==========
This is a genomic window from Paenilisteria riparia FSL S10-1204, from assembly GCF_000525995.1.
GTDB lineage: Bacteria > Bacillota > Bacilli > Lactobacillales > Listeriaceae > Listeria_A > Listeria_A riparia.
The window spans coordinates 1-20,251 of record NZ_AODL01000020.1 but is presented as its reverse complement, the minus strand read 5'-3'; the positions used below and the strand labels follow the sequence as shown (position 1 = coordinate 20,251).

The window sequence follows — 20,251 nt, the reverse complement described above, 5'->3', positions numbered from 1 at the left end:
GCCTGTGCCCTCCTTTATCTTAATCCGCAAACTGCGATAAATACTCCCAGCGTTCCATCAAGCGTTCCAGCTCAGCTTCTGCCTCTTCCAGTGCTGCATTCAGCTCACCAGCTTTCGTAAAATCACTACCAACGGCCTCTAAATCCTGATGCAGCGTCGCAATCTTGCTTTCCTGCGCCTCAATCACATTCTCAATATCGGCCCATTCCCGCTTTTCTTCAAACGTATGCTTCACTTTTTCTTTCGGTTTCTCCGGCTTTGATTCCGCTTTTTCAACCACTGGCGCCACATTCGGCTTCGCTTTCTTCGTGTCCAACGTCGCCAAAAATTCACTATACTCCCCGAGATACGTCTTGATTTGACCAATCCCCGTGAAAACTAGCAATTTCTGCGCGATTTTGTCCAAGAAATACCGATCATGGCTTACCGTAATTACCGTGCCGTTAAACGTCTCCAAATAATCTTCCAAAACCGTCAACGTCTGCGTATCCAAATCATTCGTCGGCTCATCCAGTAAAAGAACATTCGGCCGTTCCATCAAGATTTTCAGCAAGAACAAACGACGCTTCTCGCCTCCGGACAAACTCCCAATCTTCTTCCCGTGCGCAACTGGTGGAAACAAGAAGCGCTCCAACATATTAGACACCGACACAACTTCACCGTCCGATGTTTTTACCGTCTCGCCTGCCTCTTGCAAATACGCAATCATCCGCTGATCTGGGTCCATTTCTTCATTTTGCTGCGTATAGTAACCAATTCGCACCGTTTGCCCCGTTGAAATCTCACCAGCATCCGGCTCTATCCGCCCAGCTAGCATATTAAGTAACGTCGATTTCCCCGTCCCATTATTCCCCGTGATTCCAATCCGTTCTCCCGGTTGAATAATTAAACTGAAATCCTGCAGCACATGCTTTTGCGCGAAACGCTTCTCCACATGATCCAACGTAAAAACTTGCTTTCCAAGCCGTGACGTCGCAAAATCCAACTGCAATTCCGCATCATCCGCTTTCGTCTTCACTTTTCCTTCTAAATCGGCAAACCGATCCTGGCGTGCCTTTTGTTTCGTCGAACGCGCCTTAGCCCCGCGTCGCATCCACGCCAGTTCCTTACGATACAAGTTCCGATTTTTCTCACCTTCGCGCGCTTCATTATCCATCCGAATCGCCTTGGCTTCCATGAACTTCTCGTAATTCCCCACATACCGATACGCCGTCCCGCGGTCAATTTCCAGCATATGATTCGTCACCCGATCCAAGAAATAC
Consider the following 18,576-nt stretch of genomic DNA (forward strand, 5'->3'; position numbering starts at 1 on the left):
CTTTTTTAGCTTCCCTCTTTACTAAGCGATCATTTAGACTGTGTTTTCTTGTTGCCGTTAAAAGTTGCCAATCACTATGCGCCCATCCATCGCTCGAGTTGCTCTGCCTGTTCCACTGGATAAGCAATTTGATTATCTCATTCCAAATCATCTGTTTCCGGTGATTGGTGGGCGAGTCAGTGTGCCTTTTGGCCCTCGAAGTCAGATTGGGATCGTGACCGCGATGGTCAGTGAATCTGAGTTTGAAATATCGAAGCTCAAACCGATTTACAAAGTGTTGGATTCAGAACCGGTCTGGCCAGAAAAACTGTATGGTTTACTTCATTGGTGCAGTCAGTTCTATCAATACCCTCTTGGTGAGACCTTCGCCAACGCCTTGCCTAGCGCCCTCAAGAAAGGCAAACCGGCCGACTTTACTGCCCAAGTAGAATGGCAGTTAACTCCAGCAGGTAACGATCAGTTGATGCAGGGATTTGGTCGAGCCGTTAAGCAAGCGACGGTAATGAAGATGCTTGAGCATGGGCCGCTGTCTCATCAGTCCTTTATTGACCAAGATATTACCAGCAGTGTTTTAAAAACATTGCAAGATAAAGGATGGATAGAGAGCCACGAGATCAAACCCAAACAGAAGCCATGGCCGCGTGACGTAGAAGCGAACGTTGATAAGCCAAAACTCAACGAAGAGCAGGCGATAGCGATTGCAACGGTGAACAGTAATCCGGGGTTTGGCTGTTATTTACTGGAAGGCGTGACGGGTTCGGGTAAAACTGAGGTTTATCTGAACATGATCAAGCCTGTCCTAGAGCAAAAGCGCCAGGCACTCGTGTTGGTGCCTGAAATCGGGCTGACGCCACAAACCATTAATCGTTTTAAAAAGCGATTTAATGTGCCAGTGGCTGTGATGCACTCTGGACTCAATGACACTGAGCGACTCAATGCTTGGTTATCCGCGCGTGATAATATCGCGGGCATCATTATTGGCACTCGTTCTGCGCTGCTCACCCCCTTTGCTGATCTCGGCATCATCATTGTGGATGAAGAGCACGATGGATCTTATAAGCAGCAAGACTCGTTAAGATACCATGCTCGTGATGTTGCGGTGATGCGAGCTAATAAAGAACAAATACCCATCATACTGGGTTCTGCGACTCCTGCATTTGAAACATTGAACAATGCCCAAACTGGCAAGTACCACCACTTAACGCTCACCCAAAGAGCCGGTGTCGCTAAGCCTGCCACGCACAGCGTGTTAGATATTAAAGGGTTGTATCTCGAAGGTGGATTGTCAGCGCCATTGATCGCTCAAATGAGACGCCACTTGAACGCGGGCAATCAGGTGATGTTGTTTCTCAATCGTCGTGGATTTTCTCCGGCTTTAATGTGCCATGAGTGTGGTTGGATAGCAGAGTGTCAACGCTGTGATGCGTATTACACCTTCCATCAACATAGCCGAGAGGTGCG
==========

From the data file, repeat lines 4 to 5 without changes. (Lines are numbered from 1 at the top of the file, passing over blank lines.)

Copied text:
The window sequence follows — 20,251 nt, the reverse complement described above, 5'->3', positions numbered from 1 at the left end:
GCCTGTGCCCTCCTTTATCTTAATCCGCAAACTGCGATAAATACTCCCAGCGTTCCATCAAGCGTTCCAGCTCAGCTTCTGCCTCTTCCAGTGCTGCATTCAGCTCACCAGCTTTCGTAAAATCACTACCAACGGCCTCTAAATCCTGATGCAGCGTCGCAATCTTGCTTTCCTGCGCCTCAATCACATTCTCAATATCGGCCCATTCCCGCTTTTCTTCAAACGTATGCTTCACTTTTTCTTTCGGTTTCTCCGGCTTTGATTCCGCTTTTTCAACCACTGGCGCCACATTCGGCTTCGCTTTCTTCGTGTCCAACGTCGCCAAAAATTCACTATACTCCCCGAGATACGTCTTGATTTGACCAATCCCCGTGAAAACTAGCAATTTCTGCGCGATTTTGTCCAAGAAATACCGATCATGGCTTACCGTAATTACCGTGCCGTTAAACGTCTCCAAATAATCTTCCAAAACCGTCAACGTCTGCGTATCCAAATCATTCGTCGGCTCATCCAGTAAAAGAACATTCGGCCGTTCCATCAAGATTTTCAGCAAGAACAAACGACGCTTCTCGCCTCCGGACAAACTCCCAATCTTCTTCCCGTGCGCAACTGGTGGAAACAAGAAGCGCTCCAACATATTAGACACCGACACAACTTCACCGTCCGATGTTTTTACCGTCTCGCCTGCCTCTTGCAAATACGCAATCATCCGCTGATCTGGGTCCATTTCTTCATTTTGCTGCGTATAGTAACCAATTCGCACCGTTTGCCCCGTTGAAATCTCACCAGCATCCGGCTCTATCCGCCCAGCTAGCATATTAAGTAACGTCGATTTCCCCGTCCCATTATTCCCCGTGATTCCAATCCGTTCTCCCGGTTGAATAATTAAACTGAAATCCTGCAGCACATGCTTTTGCGCGAAACGCTTCTCCACATGATCCAACGTAAAAACTTGCTTTCCAAGCCGTGACGTCGCAAAATCCAACTGCAATTCCGCATCATCCGCTTTCGTCTTCACTTTTCCTTCTAAATCGGCAAACCGATCCTGGCGTGCCTTTTGTTTCGTCGAACGCGCCTTAGCCCCGCGTCGCATCCACGCCAGTTCCTTACGATACAAGTTCCGATTTTTCTCACCTTCGCGCGCTTCATTATCCATCCGAATCGCCTTGGCTTCCATGAACTTCTCGTAATTCCCCACATACCGATACGCCGTCCCGCGGTCAATTTCCAGCATATGATTCGTCACCCGATCCAAGAAATAC